Michigan Creators Awarded $30.1 Million in Lawsuit over Ownership of Taco Bell's Chihuahua.
Business Editors/Legal Writers
GRAND RAPIDS Grand Rapids, city (1990 pop. 189,126), seat of Kent co., SW central Mich., on the Grand River; inc. 1850. The second largest city in the state, it is a distribution, wholesale, and industrial center for an area that yields fruit, dairy products, farm produce, , Mich.--(BUSINESS WIRE)--June 4, 2003
The Michigan creators of the cool, confident and edgy Chihuahua immortalized in Taco Bell Taco Bell Corp., a subsidiary of Yum! Brands, Inc., is a Mexican-style quick service restaurant chain based in Irvine, California, United States. The restaurant has locations primarily in the United States and Canada, but also operates outlets in several other markets. advertising were awarded $30.1 million today by a federal jury that agreed the fast-food giant should be made to pay for using their character.
This afternoon's verdict ends a five-year, multi-million dollar battle over rights to the Chihuahua made famous by Taco Bell, a subsidiary of Louisville-based YUM! Brands Yum! Brands, Inc. (NYSE: YUM) or Yum! is a Fortune 500 corporation, that operates or licenses A&W (excluding Canada), KFC, Long John Silver's, Pizza Hut, and Taco Bell restaurants worldwide. Based in Louisville, Kentucky, it is the world's largest quick-service (a.k.a. , Inc. (NYSE NYSE
See: New York Stock Exchange : YUM YUM
The ISO 4217 currency code for the Yugoslavia New Dinar. ). The dog's creators, Joseph Shields and Thomas Rinks, sued Taco Bell in federal court in 1998 for breach of contract and other claims for failing to pay for the use of the pair's Chihuahua character in a popular three-year advertising campaign. The pair was seeking $30.1 million in compensation from Taco Bell based on a percentage of the more than $500 million spent by Taco Bell on the Chihuahua campaign.
"We created the popular Chihuahua that Taco Bell used as its mascot and marketing icon," Rinks said. "After Taco Bell approached us and asked for our ideas, they just went ahead and used the character that we had created without paying for it. Now that we've been vindicated, we plan to aggressively pursue licensing opportunities with our Chihuahua character."
A jury of five women and three men deliberated approximately five hours before returning a verdict in favor of Shields and Rinks. The three-week trial was presided over by Judge Gordon Quist in U.S. District Court of Western Michigan
Western Michigan, also known as West Michigan, is a region of the U.S. state of Michigan. .
"This day has been a long time in coming, and we are extremely pleased with the jury's verdict," said Douglas A. Dozeman, lead attorney in the case and a partner with Michigan-based Warner Norcross & Judd LLP LLP - Lower Layer Protocol . "This lawsuit has been a classic case of David vs. Goliath, and demonstrates that even large, multinational corporations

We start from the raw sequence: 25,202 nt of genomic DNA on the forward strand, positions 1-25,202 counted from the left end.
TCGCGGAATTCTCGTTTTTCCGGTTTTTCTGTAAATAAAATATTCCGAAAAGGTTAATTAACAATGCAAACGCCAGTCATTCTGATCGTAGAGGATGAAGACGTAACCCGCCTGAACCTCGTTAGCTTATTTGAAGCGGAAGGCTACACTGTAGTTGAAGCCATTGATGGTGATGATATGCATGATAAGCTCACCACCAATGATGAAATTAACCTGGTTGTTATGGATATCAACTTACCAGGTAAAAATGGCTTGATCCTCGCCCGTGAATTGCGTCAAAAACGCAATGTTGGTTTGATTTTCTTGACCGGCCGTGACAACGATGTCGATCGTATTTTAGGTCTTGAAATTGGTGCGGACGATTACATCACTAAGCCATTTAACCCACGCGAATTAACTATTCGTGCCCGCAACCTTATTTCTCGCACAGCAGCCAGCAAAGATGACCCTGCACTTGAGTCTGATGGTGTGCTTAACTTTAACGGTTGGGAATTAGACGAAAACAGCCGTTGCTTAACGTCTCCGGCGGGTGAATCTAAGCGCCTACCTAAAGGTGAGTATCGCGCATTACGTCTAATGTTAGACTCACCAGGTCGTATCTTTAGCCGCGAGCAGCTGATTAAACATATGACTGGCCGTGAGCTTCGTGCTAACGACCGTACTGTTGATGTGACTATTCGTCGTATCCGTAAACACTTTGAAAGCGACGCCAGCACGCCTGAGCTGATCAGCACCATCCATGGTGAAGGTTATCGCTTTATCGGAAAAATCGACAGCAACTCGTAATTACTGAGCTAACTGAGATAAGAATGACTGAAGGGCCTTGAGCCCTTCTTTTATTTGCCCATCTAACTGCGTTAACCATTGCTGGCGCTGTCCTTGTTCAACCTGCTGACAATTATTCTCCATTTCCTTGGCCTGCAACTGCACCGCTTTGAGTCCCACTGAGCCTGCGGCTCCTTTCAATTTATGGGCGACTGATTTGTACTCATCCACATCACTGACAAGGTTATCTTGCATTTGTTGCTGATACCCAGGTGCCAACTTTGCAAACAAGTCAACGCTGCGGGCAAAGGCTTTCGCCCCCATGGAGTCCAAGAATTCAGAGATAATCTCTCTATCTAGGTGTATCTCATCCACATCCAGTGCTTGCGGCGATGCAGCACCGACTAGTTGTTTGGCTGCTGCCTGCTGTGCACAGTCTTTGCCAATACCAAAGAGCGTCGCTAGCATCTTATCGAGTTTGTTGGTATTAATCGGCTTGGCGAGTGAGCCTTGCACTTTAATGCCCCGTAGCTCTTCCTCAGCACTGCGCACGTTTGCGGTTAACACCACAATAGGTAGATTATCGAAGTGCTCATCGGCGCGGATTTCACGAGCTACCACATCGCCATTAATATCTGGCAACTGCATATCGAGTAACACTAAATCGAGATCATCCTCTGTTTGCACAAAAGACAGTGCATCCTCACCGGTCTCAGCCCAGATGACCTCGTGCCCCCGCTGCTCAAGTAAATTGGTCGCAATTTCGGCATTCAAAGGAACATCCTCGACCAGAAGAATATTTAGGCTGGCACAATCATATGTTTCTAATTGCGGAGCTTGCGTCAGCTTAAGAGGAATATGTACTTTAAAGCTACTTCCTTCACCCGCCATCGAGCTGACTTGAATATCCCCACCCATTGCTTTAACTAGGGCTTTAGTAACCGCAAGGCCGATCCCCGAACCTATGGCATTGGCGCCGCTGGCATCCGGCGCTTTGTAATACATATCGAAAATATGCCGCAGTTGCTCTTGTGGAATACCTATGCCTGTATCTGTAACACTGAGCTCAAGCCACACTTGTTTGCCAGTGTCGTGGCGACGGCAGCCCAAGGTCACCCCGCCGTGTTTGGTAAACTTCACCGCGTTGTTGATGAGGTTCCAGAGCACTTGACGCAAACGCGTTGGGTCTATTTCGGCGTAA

The story began in 1995 when Shields and Rinks formed Wrench LLC (Logical Link Control) See "LANs" under data link protocol.
LLC - Logical Link Control and collaborated to create -- and then market -- the "Psycho Chihuahua," a cool, confident dog with an attitude. The pair enjoyed licensing success with their character, signing deals with T-shirt manufacturers, calendar makers and other manufacturers intrigued by the Chihuahua.
Wrench met executives from Taco Bell at a licensing show in New York City New York City: see New York, city.
New York City
City (pop., 2000: 8,008,278), southeastern New York, at the mouth of the Hudson River. The largest city in the U.S. the following year. At Taco Bell's request, Wrench adapted its cartoon dog into a live-action Chihuahua and developed a number of ideas and advertising storyboards, including numerous commercials. After meetings to discuss and refine the concept over a period of several months, Taco Bell broke off discussions with Shields and Rinks, but went on to use their Chihuahua character as the creative platform for a $500 million national advertising campaign.
Wrench filed a lawsuit against Taco Bell in January 1998, charging breach of contract and other claims. The suit was dismissed on technical grounds in June 1999, just days before the case was scheduled to begin trial. Shields and Rinks appealed to the Sixth Circuit Court of Appeals in Cincinnati, which unanimously reversed the ruling in July 2001 and returned the case to the original trial court. Taco Bell appealed this ruling to the Supreme Court, which declined to hear the appeal and cleared the way for the trial to begin in U.S. District Court in Grand Rapids in May 2003.
About Warner Norcross & Judd
Warner Norcross & Judd LLP is one of Michigan's leading providers of legal services legal services n. the work performed by a lawyer for a client. with more than 170 attorneys in five Michigan offices: Grand Rapids, Holland, Metro Detroit, Muskegon and Southeast Kent County. Warner Norcross has been recognized in America's Greatest Places to Work with a Law Degree. Nearly 40 percent of the Firm's partners are listed in the 2003-2004 edition of The Best Lawyers in America. The Firm represents local, statewide, regional, national and international clients in all areas of business and civil law.